A former BBC presenter has said that her family would consider paying compensation for the Irish famine as her ancestor “failed” people.
Laura Trevelyan, whose great, great, great-grandfather Sir Charles Trevelyan oversaw the UK government’s response to the tragedy, said that her family would consider reparations if the Irish government found her family were “liable”.
Ms Trevelyan’s family have already agreed to donate £100,000 to the Caribbean island of Grenada to atone for the slave holdings of their ancestors, who had six sugar plantations on the island in the 1800s.
After issuing the apology and promising the money for community projects in February, the US-based British broadcaster quit her job at the BBC in order to become a “roving advocate” for reparative justice.
But she has faced questions over why the family were willing to pay for reparations in the Caribbean but not closer to her ancestral home.
After the apology, Katherine Mezzacappa, an Irish novelist, asked if the Trevelyans had: “Any word on Charles Trevelyan’s catastrophic handling of famine relief in Ireland?”
Sir Charles was the Treasury official in charge of famine relief in the 1840s and was reluctant to hand out aid. Ms Trevelyan noted that he was “providentialist” and “a laissez-faire economist” who felt that private charity “should be leaping to the rescue”.
Sir Charles said the Irish deserved the famine in which around a million people died, saying it was a “punishment from God” for being “idle” and “ungrateful”.
But Ms Trevelyan said that she does not believe her family should be held personally responsible, as Sir Charles was acting in his capacity as a government representative and enacting official policy.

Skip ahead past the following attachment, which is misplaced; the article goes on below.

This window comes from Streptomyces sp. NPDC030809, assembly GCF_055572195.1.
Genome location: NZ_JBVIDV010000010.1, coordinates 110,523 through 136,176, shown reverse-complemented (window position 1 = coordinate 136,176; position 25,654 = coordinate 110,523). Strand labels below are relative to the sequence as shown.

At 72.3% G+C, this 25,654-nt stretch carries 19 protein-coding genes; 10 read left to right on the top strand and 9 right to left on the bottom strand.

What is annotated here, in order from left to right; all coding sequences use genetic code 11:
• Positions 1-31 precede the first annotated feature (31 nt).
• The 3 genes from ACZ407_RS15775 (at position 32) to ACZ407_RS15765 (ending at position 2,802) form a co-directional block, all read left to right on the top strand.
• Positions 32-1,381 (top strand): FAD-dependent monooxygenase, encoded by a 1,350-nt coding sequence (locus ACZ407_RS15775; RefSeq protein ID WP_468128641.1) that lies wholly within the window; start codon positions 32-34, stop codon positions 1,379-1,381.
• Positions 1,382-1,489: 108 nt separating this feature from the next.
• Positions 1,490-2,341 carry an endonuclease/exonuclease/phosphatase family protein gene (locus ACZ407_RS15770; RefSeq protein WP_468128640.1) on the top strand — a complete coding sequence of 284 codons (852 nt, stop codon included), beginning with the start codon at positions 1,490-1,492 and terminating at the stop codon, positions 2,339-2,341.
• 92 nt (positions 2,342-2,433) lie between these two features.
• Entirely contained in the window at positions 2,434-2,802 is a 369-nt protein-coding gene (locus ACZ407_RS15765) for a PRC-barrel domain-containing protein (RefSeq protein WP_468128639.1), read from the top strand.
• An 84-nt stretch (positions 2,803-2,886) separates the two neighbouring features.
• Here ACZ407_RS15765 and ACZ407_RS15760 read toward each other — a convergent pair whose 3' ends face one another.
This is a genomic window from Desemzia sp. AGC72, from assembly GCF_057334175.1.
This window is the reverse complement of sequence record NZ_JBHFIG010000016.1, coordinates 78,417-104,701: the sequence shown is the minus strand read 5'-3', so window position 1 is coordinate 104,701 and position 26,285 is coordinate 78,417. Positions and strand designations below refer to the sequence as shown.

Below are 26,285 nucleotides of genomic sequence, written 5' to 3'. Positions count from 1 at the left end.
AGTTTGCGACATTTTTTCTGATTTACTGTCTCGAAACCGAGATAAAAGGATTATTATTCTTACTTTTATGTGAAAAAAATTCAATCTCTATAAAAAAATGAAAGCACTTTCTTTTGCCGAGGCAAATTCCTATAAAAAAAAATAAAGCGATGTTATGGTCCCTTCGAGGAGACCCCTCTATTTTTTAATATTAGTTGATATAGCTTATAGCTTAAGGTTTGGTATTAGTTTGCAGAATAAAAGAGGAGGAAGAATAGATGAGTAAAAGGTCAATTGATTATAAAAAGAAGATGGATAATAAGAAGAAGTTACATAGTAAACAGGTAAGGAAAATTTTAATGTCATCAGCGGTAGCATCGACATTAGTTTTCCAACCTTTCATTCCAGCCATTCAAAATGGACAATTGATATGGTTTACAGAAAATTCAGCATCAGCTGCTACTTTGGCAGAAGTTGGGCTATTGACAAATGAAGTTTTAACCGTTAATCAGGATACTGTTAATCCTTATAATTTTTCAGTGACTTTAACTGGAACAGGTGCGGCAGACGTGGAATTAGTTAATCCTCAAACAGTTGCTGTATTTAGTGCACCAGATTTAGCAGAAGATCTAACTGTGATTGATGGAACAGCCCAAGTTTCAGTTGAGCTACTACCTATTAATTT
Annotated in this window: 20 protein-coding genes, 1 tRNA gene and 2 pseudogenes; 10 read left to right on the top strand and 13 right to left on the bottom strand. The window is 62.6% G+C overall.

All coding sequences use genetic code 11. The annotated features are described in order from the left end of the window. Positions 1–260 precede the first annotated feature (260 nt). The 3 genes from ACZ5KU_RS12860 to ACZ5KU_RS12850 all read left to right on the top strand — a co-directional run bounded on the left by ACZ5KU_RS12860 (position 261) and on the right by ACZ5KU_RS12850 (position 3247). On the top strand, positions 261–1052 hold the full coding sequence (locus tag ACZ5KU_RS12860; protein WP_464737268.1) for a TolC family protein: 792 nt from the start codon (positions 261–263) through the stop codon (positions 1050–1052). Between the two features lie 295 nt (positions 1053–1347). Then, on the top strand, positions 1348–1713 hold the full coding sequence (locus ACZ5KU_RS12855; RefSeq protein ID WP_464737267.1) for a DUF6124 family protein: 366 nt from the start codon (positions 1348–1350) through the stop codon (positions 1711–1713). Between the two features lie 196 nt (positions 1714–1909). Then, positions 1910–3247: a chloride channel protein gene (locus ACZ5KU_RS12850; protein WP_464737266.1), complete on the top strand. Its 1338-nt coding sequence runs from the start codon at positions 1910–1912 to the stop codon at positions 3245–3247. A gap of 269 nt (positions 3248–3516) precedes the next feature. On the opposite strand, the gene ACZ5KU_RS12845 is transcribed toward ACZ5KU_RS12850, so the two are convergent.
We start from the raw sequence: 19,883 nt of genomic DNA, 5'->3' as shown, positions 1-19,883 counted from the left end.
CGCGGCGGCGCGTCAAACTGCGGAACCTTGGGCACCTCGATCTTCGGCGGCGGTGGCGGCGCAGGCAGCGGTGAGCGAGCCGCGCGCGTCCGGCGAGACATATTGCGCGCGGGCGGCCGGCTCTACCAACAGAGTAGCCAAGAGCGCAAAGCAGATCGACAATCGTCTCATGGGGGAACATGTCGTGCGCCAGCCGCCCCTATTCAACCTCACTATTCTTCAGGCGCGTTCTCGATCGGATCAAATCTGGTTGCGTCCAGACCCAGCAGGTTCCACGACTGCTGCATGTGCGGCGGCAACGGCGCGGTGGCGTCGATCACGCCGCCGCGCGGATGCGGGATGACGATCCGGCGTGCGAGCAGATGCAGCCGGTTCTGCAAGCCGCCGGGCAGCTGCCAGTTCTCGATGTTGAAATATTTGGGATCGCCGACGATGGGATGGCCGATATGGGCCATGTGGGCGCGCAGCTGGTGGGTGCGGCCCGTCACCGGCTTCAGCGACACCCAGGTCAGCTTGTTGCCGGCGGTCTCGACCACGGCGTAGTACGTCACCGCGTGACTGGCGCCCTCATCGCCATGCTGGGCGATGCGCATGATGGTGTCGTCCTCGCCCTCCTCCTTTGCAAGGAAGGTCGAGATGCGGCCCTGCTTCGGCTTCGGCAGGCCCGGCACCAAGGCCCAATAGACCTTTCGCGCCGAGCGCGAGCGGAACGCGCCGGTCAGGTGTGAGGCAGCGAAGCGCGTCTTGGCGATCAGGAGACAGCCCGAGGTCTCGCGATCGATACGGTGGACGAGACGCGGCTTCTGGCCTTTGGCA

In comparison, her ancestors in Grenada were personally making great profit from the slave trade, she said.
She told BBC Radio Ulster’s The Nolan Show: “If the Irish government said the Trevelyan family are liable for what Sir Charles Edward did then, of course, that would have to be considered.”
She added: “To the best of my knowledge there isn’t an inter-government request from the Irish government to the British for reparations to be paid for the famine because of the action of officials like Sir Charles.”
Sir Charles, a 19th century British civil servant and colonial administrator, has been singled out for blame in the Irish ballad The Fields Of Athenry about a man prosecuted for stealing “Trevelyan’s corn”.
Tripped by own history
Ms Trevelyan said that the song had been sung at her during her 30-year career at the BBC. When she was covering the Good Friday Agreement in the 1990s she also “tripped over my own history” and was questioned about her family links by Sinn Fein’s Martin McGuinness.
“I well remember Martin McGuinness saying to me, ‘Is this a coincidence that the British have sent a Trevelyan for the BBC, a state institution, to cover these negotiations?’.
“I assured him it was a coincidence but he didn’t think it was at all and that’s when I tripped up against Sir Charles Edward Trevelyan.
“And I remember so clearly being in Crossmaglen in south Armagh and speaking to a member of Republican Sinn Fein who looked at me in horror and said, ‘How can you be driving around south Armagh with the blood of the Irish on your hands?’ And to my embarrassment I didn’t even really understand what either of them were talking about.
“When I got back to Britain I began to read up on Sir Charles.”
She said she had since researched him extensively, including for a book she wrote about her family and she acknowledged that “those who governed in London at the time of the Irish famine failed their people by standing by while a crop failure turned into a massive human tragedy”.
She said that he “is an absolutely central character in this” and his actions were “very hard to defend”.